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CoreCivic Sued Over Prisoner Who Committed Suicide in Tennessee Prison

The incident and subsequent cover-up attempts led to a futile referral for criminal prosecution, though two employees were dismissed by CoreCivic, the nation’s second-largest private prison operator with 2019 revenues of $1.981 billion.

According to a report by The Jackson Sun, CoreCivic’s four Tennessee prisons have a suicide rate nearly double that of prisons operated by the state’s Department of Corrections (DOC), accounting for 63 percent of the state’s prisoner suicides despite holding just 35 percent of the prisoner population.

Addison Smith, 27, was transferred to the South Tennessee Correctional Center in Clifton from the firm’s Trousdale Turner Correctional Facility in Hartsville on July 23, 2019. He was placed in administrative segregation because of suicide attempts and hallucinations dating back to his initial bipolar disorder diagnosis at age 10. He told a mental health counselor at the prison that he had been off his psychiatric medication for two weeks. But a psychiatric nurse practitioner did not meet with him until August 19, 2019.

That’s the day he was sexually assaulted. Marcayus Rose, a leader of the Gangster Disciples gang, was sent to segregation because other prisoners in general population complained that he was harassing them for sex. He was put in the cell with Smith and used threats to allegedly coerce him into unwanted sex acts.

Smith reported the sexual assault to a guard that day. He was physically evaluated at a local hospital. William Lyons, a mental health counselor at the prison, was supposed to provide mental health services to Smith after the rape. He did not. Three days later, on August 22, 2019, Smith was evaluated by Mark Sigler, a clinical psychologist who was the mental health supervisor at the prison.

On the report form describing the evaluation, Sigler indicated that no questions were asked about Smith’s suicidal behavior, his use of psychiatric medication, his psychiatric treatment history, or his history of drug abuse. Instead, a question mark was written between the “yes” and “no” boxes on the form, which was not signed for another four days — three days after Smith’s death.

Another, identical form, dated August 12, 2019 — 10 days before the examination — appeared in Smith’s file with all of the question boxes marked “n,” even though that was clearly wrong for three of the four questions.

Four days after the rape, on August 23, 2019, Smith killed himself. Surveillance video showed he hung a towel over his cell window at 7:17 p.m., but guards did not discover it until 45 minutes later. Even then, it took them another 31 minutes to enter the cell, when they found he had hanged himself. He was unable to be revived.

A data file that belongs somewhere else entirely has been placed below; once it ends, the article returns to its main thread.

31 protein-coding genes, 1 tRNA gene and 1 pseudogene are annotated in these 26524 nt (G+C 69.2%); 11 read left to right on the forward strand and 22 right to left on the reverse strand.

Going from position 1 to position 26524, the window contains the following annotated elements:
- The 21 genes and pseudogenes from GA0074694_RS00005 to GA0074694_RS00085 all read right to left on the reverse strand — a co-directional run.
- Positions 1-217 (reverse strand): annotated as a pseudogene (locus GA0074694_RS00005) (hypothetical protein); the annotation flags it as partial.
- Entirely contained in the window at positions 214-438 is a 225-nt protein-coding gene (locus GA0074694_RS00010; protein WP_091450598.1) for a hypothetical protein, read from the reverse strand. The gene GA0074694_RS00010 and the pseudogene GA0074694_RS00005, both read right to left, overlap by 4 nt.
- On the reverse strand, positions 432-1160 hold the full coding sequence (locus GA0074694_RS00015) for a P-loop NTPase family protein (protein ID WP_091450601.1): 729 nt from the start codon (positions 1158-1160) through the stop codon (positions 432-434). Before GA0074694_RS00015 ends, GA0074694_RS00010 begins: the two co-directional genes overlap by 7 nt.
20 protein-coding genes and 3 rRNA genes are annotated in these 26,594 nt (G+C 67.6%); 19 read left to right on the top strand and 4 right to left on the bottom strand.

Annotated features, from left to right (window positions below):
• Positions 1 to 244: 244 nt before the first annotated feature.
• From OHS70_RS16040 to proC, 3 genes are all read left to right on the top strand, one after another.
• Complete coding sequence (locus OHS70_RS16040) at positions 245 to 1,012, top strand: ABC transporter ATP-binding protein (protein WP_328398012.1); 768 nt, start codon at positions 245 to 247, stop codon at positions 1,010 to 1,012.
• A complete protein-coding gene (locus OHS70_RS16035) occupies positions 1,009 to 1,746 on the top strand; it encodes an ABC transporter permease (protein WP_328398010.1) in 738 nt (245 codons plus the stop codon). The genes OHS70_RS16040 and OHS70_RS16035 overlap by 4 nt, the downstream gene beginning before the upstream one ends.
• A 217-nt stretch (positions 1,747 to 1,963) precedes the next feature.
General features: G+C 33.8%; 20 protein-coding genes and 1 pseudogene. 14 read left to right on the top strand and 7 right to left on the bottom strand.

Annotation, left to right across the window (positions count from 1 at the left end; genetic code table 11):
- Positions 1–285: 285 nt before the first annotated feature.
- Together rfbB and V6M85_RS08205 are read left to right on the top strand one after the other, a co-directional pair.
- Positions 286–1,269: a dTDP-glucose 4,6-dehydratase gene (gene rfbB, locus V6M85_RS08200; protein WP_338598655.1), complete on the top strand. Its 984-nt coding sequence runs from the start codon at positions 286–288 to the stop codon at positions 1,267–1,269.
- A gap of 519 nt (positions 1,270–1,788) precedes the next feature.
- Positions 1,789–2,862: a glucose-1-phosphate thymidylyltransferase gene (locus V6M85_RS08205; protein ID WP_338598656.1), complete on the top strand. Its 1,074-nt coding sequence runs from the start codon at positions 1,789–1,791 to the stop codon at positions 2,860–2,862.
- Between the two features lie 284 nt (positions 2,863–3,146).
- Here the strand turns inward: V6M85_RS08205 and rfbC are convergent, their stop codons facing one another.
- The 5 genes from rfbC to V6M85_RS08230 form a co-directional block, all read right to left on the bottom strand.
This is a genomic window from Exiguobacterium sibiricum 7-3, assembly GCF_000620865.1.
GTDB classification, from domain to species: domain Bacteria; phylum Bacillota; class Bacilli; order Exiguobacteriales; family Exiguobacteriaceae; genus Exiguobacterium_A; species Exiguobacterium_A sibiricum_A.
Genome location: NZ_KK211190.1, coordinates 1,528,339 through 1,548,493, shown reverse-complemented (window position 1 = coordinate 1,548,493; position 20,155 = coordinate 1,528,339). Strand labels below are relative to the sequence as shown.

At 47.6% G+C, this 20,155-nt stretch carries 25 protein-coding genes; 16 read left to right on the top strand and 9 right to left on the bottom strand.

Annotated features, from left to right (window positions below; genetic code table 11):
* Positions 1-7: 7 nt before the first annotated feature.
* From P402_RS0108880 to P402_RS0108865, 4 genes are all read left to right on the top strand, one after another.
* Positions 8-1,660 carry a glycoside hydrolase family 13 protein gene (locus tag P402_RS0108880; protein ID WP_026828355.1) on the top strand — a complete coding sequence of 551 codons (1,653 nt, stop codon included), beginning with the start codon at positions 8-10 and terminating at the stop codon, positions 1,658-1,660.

An autopsy showed he had not been fed the entire day, and guards admitted he had threatened multiple times to kill himself if not fed. But Sgt. Ashley Ackerman ignored the threats because she thought Smith was “playing a game.” She was subsequently fired, but none of the other four guards and supervisors who heard and ignored the threats were disciplined.

After Smith’s death, Lyons was caught fabricating records to make it appear he had met with Smith and provided rape-survivor counseling. CoreCivic internal investigators confronted Lyons, then they let him resign.

Both DOC Special Agent Nicky Jordan and CoreCivic Investigator Jessica Frakes submitted reports on Smith’s suicide.

The Frakes report, which was required by the federal Prison Rape Elimination Act, failed to mention that staff knew Rose was pressuring other prisoners for sex. It also stated the incident had no racial motivation, though Addison was White and Rose a self-described leader in a Black prison gang. Nonetheless, both Warden Grady Perry and Assistant Warden Eddie Johnson signed off on the report.

By contrast, the Jordan report referred Ackerman and Lyons to Wayne County District Attorney Brent A. Cooper for criminal prosecution. However, Cooper showed no interest in the case of a prisoner’s death in a rural county.

With the assistance of Memphis attorney Janet H. Goode and Brooklyn, New York, attorney Ty Clevenger, Smith’s family filed a federal lawsuit under 42 U.S.C. § 1983 against CoreCivic and its guard and medical staff, as well as Rose, alleging violations of the Eighth Amendment and state torts.

CoreCivic attorneys scrambled to file a motion to seal the Frakes and Jordan reports after they were publicly filed in federal court, attached to the complaint as exhibits. The motion was granted on August 24, 2020, but the Nashville Tennessean had already received copies by then, so the story got out despite CoreCivic’s attempt to quash it.

“The inmates I’ve interviewed generally say they would rather be in a state-run facility than a CoreCivic facility,” Clevenger said in a statement to the Tennessean. “I understand that prisons are not day care centers, but private prisons have a particularly bad track record for inmate health and safety.”

“Granted, prisons are intended for punishment,” he added, “but that doesn’t mean inmates should be raped, tortured, or killed by other inmates.” See: Smith v. CoreCivic, Inc., Case No. 3:20-cv-00563, U.S.D.C. (M.D. Tenn.). 


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Related legal case

Smith v. CoreCivic, Inc.